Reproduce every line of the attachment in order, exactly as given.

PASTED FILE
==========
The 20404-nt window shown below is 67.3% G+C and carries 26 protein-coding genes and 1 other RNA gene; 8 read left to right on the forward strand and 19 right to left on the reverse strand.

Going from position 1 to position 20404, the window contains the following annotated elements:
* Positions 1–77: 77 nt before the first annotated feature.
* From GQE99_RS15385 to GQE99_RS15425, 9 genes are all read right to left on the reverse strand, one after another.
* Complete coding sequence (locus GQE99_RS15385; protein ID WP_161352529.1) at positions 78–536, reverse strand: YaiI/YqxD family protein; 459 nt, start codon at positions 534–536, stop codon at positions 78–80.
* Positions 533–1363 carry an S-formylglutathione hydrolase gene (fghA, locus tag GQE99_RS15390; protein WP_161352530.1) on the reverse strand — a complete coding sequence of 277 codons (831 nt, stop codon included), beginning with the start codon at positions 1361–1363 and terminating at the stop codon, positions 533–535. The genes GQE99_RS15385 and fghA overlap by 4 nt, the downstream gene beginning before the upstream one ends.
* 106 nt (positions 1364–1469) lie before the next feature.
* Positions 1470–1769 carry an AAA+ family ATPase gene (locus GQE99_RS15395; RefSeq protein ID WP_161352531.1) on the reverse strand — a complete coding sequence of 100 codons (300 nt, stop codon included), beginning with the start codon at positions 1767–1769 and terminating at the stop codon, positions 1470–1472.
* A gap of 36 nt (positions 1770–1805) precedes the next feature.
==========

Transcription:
The 20404-nt window shown below is 67.3% G+C and carries 26 protein-coding genes and 1 other RNA gene; 8 read left to right on the forward strand and 19 right to left on the reverse strand.

Going from position 1 to position 20404, the window contains the following annotated elements:
* Positions 1–77: 77 nt before the first annotated feature.
* From GQE99_RS15385 to GQE99_RS15425, 9 genes are all read right to left on the reverse strand, one after another.
* Complete coding sequence (locus GQE99_RS15385; protein ID WP_161352529.1) at positions 78–536, reverse strand: YaiI/YqxD family protein; 459 nt, start codon at positions 534–536, stop codon at positions 78–80.
* Positions 533–1363 carry an S-formylglutathione hydrolase gene (fghA, locus tag GQE99_RS15390; protein WP_161352530.1) on the reverse strand — a complete coding sequence of 277 codons (831 nt, stop codon included), beginning with the start codon at positions 1361–1363 and terminating at the stop codon, positions 533–535. The genes GQE99_RS15385 and fghA overlap by 4 nt, the downstream gene beginning before the upstream one ends.
* 106 nt (positions 1364–1469) lie before the next feature.
* Positions 1470–1769 carry an AAA+ family ATPase gene (locus GQE99_RS15395; RefSeq protein ID WP_161352531.1) on the reverse strand — a complete coding sequence of 100 codons (300 nt, stop codon included), beginning with the start codon at positions 1767–1769 and terminating at the stop codon, positions 1470–1472.
* A gap of 36 nt (positions 1770–1805) precedes the next feature.